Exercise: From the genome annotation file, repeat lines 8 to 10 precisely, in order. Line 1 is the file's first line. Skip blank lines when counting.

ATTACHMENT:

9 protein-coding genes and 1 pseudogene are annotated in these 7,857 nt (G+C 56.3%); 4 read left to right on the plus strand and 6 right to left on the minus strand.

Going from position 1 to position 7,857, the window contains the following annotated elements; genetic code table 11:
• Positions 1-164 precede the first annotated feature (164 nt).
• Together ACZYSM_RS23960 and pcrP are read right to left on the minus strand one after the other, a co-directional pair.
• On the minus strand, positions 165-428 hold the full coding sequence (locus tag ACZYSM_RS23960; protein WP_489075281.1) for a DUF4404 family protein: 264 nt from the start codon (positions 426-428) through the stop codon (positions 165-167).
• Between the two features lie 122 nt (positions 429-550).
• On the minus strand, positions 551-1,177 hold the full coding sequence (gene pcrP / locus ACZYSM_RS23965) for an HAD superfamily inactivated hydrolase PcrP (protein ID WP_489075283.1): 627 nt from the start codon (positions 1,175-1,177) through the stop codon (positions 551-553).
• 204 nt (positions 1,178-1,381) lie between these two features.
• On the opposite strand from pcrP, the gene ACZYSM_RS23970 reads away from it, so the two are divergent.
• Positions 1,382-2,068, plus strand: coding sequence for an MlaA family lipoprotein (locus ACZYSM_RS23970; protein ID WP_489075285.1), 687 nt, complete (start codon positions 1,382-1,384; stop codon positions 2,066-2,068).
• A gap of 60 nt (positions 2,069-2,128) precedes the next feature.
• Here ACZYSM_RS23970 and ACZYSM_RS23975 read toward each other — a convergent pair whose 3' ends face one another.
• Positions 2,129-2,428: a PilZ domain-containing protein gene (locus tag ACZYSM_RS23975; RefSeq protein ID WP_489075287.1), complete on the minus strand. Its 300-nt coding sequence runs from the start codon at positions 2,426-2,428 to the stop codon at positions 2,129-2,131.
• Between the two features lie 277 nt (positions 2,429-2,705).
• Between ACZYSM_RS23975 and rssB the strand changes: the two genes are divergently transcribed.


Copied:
• 204 nt (positions 1,178-1,381) lie between these two features.
• On the opposite strand from pcrP, the gene ACZYSM_RS23970 reads away from it, so the two are divergent.
• Positions 1,382-2,068, plus strand: coding sequence for an MlaA family lipoprotein (locus ACZYSM_RS23970; protein ID WP_489075285.1), 687 nt, complete (start codon positions 1,382-1,384; stop codon positions 2,066-2,068).